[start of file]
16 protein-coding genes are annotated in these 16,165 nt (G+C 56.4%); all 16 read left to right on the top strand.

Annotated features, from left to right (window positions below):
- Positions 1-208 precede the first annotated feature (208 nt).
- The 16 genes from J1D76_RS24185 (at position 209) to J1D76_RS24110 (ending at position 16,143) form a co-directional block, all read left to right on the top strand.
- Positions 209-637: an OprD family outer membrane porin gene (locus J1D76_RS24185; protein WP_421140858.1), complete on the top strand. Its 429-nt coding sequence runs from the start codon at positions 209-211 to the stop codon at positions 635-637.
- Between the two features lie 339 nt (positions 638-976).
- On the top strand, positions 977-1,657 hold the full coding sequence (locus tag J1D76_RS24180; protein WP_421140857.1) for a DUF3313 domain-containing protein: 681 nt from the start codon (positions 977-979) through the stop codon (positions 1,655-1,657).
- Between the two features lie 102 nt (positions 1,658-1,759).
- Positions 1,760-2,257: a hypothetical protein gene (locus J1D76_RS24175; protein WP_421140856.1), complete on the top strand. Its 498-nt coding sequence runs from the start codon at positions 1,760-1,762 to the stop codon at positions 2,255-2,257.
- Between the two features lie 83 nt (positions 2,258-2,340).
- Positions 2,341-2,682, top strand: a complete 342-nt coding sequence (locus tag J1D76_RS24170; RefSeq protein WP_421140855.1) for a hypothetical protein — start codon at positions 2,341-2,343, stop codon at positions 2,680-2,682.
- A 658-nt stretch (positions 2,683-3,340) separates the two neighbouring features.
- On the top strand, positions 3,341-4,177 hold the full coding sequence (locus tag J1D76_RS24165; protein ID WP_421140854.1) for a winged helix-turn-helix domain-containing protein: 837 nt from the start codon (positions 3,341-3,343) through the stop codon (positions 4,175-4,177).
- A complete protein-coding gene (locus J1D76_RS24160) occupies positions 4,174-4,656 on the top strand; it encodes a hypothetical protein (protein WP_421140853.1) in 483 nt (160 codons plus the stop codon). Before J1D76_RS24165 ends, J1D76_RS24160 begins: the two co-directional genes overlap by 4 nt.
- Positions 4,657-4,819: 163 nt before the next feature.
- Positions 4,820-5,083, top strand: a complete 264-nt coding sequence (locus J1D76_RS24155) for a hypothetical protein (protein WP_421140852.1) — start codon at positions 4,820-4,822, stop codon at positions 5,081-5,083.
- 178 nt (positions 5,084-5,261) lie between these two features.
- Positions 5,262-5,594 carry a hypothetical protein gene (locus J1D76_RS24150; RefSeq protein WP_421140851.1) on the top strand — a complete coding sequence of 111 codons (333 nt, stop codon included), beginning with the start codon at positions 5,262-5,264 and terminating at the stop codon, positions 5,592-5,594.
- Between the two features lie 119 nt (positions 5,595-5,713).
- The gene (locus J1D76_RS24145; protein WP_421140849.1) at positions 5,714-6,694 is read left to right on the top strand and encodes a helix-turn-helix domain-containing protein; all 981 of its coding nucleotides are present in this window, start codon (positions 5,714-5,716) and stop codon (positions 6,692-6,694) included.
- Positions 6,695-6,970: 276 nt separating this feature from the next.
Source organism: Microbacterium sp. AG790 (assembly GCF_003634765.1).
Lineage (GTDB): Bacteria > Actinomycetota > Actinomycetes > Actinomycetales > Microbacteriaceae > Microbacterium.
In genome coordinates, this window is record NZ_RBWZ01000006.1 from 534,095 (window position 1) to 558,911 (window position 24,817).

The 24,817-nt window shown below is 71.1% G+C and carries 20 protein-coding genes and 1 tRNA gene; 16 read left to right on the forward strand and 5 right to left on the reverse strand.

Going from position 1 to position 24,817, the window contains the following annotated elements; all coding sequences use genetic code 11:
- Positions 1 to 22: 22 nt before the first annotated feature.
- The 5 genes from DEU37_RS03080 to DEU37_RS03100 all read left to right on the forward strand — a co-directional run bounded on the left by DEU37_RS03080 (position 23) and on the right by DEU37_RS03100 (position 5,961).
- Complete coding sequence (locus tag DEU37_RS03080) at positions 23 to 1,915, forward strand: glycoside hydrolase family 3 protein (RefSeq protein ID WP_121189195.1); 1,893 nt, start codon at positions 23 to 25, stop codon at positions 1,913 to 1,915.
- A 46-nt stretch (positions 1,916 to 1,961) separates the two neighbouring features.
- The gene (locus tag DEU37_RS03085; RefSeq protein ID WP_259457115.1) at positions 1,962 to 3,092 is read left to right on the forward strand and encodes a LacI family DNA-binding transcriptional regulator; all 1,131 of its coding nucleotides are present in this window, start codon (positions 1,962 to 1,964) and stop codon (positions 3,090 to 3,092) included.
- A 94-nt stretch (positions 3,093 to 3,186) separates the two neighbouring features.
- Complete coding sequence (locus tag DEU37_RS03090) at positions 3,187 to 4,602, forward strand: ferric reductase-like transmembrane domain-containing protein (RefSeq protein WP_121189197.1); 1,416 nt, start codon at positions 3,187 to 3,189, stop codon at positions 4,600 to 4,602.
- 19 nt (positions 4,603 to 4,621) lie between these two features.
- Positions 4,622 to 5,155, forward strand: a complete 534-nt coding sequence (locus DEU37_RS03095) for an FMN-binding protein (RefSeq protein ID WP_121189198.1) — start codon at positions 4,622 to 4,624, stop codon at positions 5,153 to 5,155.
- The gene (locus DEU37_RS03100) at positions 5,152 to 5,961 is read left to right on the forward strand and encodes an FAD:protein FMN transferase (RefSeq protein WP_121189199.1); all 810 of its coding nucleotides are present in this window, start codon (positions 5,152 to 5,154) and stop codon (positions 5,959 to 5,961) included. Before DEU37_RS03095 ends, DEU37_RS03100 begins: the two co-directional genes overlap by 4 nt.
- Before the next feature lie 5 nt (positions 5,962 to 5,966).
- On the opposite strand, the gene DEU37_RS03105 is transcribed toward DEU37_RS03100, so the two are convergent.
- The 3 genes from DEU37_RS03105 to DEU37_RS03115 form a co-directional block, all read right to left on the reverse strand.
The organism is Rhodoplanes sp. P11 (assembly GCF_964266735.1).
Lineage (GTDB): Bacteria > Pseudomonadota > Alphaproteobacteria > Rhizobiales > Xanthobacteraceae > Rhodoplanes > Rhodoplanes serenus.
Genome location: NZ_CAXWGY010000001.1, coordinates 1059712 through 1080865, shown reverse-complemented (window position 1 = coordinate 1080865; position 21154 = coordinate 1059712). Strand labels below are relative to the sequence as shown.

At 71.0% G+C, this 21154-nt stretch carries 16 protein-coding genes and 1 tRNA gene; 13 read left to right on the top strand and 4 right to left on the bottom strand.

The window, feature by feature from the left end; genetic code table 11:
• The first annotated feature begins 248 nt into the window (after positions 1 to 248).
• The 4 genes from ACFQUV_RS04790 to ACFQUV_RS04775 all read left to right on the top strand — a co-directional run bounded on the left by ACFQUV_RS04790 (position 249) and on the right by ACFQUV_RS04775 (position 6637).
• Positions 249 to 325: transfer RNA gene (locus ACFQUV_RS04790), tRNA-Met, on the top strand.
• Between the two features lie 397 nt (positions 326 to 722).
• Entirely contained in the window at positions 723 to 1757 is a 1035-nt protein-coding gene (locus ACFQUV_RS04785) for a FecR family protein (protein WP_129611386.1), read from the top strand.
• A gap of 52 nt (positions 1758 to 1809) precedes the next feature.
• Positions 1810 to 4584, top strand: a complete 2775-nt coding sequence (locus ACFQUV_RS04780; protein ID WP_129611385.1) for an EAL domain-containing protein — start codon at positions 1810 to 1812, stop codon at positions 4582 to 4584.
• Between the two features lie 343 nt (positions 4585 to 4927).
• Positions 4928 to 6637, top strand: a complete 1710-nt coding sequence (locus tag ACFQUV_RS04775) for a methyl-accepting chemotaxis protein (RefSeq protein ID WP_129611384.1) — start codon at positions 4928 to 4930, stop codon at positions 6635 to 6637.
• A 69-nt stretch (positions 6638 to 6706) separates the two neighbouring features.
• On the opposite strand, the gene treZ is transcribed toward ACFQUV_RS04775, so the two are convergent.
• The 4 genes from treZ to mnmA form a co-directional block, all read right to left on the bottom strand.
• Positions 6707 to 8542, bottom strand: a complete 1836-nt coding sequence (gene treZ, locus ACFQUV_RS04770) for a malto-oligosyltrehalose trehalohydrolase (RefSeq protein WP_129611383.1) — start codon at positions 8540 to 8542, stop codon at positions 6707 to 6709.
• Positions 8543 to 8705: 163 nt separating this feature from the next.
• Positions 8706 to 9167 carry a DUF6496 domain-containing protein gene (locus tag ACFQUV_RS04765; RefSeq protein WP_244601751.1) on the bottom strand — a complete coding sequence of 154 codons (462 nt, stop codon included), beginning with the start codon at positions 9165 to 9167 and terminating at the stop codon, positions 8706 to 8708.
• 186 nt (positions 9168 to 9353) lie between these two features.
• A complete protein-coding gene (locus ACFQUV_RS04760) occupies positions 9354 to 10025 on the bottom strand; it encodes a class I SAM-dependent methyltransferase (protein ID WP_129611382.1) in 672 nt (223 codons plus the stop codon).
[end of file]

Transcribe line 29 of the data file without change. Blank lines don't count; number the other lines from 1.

- Complete coding sequence (locus tag DEU37_RS03080) at positions 23 to 1,915, forward strand: glycoside hydrolase family 3 protein (RefSeq protein ID WP_121189195.1); 1,893 nt, start codon at positions 23 to 25, stop codon at positions 1,913 to 1,915.